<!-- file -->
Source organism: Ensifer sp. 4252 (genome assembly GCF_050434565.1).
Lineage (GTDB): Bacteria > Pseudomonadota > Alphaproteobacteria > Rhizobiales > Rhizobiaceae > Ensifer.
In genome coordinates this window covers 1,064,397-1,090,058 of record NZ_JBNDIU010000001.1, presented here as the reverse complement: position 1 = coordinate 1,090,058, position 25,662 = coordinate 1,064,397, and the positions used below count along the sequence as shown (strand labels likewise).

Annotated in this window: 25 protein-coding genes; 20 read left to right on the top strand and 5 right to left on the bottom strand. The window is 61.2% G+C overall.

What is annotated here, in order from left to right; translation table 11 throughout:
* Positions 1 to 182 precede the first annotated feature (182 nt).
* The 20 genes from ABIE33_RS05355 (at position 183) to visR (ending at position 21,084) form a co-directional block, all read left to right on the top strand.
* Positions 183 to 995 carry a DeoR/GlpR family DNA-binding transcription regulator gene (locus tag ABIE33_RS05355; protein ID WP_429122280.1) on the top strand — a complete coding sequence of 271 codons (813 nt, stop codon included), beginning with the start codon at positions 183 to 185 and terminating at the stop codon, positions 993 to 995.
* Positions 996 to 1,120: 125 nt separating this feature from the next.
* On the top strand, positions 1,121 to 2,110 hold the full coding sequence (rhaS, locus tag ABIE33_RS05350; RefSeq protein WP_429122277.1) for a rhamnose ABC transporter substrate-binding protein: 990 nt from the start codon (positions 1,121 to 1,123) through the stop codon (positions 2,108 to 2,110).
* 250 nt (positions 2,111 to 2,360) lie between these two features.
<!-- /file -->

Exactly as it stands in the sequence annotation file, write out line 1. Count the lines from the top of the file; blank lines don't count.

Source organism: Ensifer sp. 4252 (genome assembly GCF_050434565.1).